It is important for a startup business that the minimum viable product is low cost, can reach the customer quickly, and is effectively an early prototype of the final product, so that the customers can get an early indication of what the product is trying to achieve.
The idea of a minimum viable product is to rapidly build a minimum set of features into a product and release it onto the market to test customer reaction.
In this section, describe the current state of development of the product (concept, prototype, or market-ready), explain what further work needs to be done, and what skills you need if any, in order for it to be ready for the market place.
Unless they are already obvious and apparent make sure that the uses of the product are explained to the investor.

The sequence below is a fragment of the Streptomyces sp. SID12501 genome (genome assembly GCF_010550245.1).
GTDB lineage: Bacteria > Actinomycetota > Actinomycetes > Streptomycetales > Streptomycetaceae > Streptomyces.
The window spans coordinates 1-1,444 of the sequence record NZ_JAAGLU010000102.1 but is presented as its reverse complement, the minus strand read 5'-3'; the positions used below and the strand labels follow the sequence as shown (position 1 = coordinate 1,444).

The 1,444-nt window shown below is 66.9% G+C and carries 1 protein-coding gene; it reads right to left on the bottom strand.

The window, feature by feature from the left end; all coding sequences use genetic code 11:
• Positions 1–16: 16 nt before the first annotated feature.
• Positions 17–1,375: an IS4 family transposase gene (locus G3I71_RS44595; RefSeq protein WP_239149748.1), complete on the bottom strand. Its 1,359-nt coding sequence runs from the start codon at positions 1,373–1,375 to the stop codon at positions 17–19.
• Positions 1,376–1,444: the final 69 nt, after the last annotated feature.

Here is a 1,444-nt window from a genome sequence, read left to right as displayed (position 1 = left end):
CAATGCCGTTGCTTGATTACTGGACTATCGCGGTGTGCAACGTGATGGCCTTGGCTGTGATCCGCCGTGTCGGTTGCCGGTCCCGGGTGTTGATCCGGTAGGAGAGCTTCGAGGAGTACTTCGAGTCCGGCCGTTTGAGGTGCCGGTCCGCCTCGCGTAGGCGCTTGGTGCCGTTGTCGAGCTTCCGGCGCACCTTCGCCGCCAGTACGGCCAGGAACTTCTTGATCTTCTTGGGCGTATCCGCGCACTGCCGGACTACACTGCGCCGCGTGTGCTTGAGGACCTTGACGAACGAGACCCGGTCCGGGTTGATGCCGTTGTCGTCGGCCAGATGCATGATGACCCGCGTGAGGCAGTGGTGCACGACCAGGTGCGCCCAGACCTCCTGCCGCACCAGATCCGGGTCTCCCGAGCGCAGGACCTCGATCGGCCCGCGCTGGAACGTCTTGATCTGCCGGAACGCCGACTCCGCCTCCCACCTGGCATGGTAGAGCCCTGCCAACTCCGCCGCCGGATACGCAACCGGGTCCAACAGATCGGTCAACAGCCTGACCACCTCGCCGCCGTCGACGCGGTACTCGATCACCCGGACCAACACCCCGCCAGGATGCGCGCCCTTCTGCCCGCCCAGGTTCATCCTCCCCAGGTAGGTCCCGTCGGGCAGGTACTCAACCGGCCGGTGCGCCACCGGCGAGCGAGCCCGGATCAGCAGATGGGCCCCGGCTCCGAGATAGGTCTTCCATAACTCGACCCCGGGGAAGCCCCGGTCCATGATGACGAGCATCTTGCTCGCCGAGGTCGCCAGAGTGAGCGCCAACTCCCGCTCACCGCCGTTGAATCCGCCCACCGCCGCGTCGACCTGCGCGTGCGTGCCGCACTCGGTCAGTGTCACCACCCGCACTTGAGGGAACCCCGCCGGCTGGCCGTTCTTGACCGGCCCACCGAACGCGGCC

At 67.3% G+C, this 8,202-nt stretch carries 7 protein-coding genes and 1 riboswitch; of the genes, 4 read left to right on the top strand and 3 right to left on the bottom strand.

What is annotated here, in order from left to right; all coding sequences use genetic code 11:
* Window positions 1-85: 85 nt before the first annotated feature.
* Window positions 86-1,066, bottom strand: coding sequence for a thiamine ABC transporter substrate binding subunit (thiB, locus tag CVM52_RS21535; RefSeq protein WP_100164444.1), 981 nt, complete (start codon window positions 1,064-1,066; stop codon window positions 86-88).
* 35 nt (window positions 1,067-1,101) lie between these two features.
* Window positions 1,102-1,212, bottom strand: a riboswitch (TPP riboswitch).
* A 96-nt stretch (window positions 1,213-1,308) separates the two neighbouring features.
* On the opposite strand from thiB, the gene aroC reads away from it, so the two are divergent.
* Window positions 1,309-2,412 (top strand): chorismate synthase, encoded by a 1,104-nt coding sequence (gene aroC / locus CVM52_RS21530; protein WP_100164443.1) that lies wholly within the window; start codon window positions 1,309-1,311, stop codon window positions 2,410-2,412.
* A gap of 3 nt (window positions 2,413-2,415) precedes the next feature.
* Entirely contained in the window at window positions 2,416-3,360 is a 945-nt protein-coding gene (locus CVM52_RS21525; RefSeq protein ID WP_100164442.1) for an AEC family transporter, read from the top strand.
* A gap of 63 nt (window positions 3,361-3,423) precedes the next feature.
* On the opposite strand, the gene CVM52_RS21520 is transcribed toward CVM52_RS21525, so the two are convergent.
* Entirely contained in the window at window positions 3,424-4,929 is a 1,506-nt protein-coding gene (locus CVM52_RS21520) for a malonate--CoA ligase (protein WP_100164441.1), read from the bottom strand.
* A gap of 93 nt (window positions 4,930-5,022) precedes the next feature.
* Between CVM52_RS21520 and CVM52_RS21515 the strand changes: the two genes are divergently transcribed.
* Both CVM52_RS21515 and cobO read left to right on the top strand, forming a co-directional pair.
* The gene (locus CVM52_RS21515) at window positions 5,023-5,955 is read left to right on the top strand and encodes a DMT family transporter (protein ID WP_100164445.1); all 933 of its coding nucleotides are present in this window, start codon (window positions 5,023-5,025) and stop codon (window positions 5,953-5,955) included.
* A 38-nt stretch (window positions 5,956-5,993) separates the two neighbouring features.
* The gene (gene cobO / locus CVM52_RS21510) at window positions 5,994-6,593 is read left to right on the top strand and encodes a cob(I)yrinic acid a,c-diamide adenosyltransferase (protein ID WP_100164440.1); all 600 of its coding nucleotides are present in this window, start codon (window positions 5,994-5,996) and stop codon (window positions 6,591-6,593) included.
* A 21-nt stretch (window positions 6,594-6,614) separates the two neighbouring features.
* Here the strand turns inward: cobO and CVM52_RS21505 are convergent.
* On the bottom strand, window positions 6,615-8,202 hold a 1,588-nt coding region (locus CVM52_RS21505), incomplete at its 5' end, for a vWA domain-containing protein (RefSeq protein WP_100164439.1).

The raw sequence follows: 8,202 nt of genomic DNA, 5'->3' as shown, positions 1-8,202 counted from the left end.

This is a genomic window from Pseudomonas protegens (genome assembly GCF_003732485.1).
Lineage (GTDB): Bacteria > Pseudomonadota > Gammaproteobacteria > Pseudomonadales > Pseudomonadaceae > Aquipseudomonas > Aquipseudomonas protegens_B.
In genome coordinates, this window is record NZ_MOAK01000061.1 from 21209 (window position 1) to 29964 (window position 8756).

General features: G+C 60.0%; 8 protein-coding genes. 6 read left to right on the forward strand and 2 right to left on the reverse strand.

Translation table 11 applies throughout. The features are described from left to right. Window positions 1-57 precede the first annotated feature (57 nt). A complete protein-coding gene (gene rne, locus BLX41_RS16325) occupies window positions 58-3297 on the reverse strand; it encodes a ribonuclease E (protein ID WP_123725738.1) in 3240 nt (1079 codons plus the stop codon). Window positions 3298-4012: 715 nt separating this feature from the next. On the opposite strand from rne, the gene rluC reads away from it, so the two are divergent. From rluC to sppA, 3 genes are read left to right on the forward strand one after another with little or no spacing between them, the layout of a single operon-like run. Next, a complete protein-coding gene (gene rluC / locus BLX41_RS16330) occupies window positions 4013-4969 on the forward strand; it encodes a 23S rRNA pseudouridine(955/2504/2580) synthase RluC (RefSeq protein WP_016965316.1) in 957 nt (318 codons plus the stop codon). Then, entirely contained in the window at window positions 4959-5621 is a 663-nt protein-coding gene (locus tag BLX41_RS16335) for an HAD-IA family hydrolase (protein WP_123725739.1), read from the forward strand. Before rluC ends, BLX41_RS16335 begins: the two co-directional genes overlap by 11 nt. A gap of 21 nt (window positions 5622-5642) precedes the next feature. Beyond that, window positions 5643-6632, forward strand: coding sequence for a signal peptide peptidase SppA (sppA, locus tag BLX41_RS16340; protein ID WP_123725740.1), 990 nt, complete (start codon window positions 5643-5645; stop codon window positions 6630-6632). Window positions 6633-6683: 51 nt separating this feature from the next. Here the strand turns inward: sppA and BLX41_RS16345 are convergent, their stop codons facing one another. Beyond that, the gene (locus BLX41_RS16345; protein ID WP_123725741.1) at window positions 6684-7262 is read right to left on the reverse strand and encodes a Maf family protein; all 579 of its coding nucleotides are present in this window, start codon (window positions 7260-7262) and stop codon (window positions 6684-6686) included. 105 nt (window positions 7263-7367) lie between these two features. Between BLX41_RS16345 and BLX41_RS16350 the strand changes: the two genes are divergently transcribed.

Registering a trade mark gives the business the exclusive right to use it, and another business using the same or similar trademark is said to have infringed the trademark and could be sued for damages.
A registered trade mark is identified by the letter “R” surrounded by a circle .
This is part of the Financial Projections Business Plan Guide a series of posts on what each section of a simple business plan should include.
The next post in this series is about the traction your business idea has.
Keep the description of the product and technology as simple as you can and avoid technical jargon where possible.
The amount of technical detail will depend on the nature of the product itself, but should only be included to the extent that it is needed to explain to someone who is reasonably familiar with the industry, why the product is innovative and viable.